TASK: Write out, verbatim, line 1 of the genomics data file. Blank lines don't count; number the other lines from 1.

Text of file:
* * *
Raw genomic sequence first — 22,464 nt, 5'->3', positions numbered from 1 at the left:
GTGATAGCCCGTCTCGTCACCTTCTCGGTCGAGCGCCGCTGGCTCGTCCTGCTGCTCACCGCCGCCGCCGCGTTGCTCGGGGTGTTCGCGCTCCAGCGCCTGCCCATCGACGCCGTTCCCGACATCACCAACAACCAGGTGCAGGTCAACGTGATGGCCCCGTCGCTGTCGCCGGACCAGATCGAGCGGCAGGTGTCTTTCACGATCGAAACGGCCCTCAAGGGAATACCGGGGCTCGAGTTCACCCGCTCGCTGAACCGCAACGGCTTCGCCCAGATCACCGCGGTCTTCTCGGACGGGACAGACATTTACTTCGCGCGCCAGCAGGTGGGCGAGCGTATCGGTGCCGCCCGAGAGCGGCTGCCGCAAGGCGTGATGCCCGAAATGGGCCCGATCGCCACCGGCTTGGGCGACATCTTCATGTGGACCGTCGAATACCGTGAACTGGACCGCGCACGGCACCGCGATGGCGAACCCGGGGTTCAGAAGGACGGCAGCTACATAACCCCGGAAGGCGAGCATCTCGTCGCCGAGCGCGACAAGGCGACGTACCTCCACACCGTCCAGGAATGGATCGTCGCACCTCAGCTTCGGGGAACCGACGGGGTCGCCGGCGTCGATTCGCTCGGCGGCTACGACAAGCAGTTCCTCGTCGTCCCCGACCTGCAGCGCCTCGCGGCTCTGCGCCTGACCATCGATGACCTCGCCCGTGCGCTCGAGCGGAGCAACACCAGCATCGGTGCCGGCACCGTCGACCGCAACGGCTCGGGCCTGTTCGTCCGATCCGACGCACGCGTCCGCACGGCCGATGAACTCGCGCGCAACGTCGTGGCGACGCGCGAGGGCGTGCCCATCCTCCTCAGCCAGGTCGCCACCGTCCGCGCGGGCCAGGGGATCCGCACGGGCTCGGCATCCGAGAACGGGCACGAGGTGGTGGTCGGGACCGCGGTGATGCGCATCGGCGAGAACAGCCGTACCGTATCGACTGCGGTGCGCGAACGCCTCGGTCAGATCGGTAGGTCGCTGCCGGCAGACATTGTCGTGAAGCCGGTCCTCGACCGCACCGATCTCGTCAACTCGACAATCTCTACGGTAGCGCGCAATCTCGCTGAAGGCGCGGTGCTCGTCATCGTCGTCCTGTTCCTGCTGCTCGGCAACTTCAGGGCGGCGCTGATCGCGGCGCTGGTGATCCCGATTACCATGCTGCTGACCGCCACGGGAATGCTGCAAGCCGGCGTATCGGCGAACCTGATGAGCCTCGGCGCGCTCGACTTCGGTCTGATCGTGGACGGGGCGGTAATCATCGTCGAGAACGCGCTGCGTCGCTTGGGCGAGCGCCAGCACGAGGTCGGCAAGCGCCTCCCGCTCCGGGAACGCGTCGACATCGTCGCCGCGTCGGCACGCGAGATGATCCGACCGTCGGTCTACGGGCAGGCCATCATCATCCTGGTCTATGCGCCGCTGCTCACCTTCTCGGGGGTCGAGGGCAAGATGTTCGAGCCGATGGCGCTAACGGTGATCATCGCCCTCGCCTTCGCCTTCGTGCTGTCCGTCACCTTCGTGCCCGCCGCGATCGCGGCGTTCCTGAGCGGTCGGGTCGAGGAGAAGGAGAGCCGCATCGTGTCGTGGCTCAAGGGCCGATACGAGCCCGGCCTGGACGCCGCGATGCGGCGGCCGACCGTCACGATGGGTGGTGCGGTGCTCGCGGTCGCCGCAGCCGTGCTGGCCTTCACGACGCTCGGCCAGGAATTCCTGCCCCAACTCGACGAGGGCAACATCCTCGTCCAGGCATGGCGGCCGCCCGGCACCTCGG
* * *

Raw genomic sequence first — 22,464 nt, 5'->3', positions numbered from 1 at the left: